Pharmacy Bulletin

Pharmacy Bulletin

We share important prescription drug information to help you stay informed about updates concerning particular prescription medicines.

VativoRx Bottle update

Pediatric Indication and New Dosage Form for Imbruvica

AbbVie’s Imbruvica® (ibrutinib) was approved by the U.S. Food and Drug Administration (FDA) for children as young as one year old who have been treated previously for chronic cases of graft versus host disease (cGVHD) on Aug. 24, 2022. This is the first pediatric indication approved for Imbruvica, a Bruton’s tyrosine kinase (BTK) inhibitor. At the same time, an oral suspension form was approved for patients who cannot swallow capsules easily. A complication of hematopoietic (stem) cell transplants (HCT), cGVHD occurs when immune cells in the donated tissue (the graft) continually attack organs and tissues of the transplant recipient (the host), resulting in inflammation and fiber formation in multiple parts of the body. The skin, gastrointestinal (GI) system, and liver frequently are affected, but many other organs also may be damaged by cGVHD, which can be fatal. Currently, a corticosteroid, the usual prednisone, is the first-line therapy for pediatric cGVHD. In 2020, about 2,500 patients under the age of 18 years had HCTs and about one-quarter of them are estimated to develop cGVHD within three years from the transplant. For children between the ages of one year and 12 years, the recommended dose of Imbruvica to treat cGVHD is based on the child’s body surface area (BSA) at 240mg/m2, but no more than 420mg, once a day. For older patients, the daily dose is 420mg. Imbruvica also is approved for other adult conditions, including several types of cancer. Imbruvica’s revised prescribing information is here.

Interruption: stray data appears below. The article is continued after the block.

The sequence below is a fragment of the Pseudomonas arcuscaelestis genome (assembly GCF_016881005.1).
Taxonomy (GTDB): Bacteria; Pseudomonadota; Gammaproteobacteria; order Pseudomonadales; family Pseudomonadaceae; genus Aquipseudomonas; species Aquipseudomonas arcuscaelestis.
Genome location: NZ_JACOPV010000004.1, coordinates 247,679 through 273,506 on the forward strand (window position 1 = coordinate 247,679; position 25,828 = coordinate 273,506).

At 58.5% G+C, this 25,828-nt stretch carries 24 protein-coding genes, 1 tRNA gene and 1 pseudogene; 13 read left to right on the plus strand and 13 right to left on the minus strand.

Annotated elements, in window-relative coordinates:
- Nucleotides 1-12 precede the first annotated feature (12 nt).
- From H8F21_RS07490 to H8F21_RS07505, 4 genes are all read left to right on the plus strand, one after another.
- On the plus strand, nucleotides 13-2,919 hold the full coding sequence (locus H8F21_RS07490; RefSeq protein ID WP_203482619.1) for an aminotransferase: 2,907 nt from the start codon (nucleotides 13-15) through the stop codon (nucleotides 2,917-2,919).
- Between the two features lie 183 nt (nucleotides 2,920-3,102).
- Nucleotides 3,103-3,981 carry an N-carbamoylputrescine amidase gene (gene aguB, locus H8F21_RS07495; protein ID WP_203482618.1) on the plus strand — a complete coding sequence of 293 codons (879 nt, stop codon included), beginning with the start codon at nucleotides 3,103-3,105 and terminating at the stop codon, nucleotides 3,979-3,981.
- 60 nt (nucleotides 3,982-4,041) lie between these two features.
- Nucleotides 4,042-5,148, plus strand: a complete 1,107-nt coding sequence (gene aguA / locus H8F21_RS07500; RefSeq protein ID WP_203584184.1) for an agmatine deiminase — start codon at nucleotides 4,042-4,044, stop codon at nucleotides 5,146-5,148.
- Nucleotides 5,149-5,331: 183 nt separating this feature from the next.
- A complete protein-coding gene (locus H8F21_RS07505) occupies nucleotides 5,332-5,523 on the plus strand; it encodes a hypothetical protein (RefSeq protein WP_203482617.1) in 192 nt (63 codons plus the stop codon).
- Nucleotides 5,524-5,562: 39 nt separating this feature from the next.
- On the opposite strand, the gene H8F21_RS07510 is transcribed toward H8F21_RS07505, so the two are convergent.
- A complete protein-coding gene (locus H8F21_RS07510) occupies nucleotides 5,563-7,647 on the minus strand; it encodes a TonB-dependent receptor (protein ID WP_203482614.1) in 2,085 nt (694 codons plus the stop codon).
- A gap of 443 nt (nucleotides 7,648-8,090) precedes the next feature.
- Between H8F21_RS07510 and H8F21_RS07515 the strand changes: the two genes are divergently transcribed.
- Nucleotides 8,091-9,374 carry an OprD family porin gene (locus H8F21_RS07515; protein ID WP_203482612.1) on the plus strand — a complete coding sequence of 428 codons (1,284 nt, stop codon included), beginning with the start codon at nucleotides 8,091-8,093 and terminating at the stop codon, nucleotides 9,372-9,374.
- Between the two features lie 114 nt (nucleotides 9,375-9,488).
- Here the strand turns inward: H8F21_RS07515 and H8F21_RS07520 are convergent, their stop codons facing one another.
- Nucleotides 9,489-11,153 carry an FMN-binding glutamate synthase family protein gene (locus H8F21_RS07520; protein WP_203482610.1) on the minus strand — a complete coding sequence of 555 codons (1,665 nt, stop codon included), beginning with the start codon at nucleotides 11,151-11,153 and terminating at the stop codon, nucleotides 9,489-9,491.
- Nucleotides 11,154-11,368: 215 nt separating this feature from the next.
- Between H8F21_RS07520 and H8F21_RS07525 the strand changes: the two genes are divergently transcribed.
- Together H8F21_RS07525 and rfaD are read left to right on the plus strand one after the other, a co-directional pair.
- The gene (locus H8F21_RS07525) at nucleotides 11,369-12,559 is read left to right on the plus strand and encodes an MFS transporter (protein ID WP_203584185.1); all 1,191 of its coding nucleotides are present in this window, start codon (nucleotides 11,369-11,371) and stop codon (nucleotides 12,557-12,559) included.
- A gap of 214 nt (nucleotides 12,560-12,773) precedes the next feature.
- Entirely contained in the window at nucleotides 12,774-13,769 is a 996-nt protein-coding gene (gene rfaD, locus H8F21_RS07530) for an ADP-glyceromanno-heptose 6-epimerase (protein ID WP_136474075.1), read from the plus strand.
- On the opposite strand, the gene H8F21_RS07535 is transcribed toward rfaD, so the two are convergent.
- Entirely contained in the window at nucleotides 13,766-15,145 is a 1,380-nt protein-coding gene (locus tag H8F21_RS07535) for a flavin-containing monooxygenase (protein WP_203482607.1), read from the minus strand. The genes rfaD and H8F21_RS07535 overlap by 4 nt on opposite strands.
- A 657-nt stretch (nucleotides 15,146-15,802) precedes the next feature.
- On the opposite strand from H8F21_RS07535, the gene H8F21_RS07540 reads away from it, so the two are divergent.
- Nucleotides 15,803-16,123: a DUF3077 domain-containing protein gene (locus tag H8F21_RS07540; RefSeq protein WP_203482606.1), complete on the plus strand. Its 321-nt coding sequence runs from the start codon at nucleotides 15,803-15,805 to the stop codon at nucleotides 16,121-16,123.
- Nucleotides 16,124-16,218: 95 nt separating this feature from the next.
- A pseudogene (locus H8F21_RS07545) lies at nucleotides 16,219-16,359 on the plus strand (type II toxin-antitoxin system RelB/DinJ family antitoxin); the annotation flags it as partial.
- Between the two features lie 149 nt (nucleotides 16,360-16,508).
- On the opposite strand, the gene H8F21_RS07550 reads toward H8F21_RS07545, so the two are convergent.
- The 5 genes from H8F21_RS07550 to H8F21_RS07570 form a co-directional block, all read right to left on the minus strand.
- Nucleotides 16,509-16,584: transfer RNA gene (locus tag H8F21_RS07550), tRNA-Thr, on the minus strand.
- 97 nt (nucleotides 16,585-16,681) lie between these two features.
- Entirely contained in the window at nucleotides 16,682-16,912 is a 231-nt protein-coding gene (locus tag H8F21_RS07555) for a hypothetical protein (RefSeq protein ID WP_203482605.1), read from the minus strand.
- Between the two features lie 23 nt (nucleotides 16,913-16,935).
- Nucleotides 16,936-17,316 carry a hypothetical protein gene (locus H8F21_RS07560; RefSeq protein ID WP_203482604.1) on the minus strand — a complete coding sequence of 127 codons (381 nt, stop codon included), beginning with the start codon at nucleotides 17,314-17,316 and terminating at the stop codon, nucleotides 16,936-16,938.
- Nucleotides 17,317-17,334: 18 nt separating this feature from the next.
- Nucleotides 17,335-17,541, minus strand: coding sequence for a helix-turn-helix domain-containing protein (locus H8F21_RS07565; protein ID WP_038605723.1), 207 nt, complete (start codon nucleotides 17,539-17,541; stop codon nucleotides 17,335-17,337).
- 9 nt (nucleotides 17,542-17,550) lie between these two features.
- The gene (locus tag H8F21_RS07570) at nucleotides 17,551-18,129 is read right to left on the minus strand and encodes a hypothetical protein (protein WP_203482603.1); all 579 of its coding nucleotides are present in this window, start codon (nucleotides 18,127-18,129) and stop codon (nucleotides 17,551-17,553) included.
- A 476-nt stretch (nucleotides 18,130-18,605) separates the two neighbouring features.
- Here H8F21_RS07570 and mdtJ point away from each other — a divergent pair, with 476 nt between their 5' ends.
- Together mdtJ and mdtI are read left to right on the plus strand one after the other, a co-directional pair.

New Indication for Pemazyre

On Aug. 25, 2022, the FDA approved Pemazyre® (pemigatinib – Incyte) tablets as the first specific drug treatment for adults who have been treated previously formyeloid/lymphoid neoplasms (MLNs) that have rearrangements of fibroblast growth factor receptor 1 (FGFR1) genes. A rapidly progressing group of blood cancers, MLNs affect only a few thousand patients in the United States. Current treatment includes chemotherapy (chemo), but most kinase inhibitors, such as imatinib, typically are not effective. Even after allogeneic HCTs, many patients relapse and the survival rate is low. Pemazyre blocks the activity of FGFR 1, 2 and 3, which are believed to promote cancer growth. In a clinical trial of 28 patients, 22 responded to treatment with it. However, over one-half of participants experienced high phosphate levels in their blood and side effects that included loss of hair and fingernails/toenails, diarrhea, and dry eyes. The recommended dose of Pemazyre for MLNs is 13.5mg once every day until cancer worsens or the patient cannot take the drug any longer. Taking Pemazyre may damage the retinas, so patients should have eye examinations every two months for the first six months and then once every three months while treatment continues. Because it also may elevate blood phosphate to unsafe levels, patients may need to follow a low-phosphate diet, take phosphate-reducing drugs or discontinue Pemazyre if phosphate levels cannot be controlled. Its use is not recommended during pregnancy since it may harm a developing baby. Pemazyre also has the FDA’s Accelerated Approval for adults previously treated for cholangiocarcinoma that has a FGFR2 fusion or another rearrangement that has spread and that cannot be removed by surgery. An FDA-approved test is available to detect FGFR2 abnormalities, but tests for FGFR1 are not yet approved in the U.S. Look here for updated prescribing information for Pemazyre.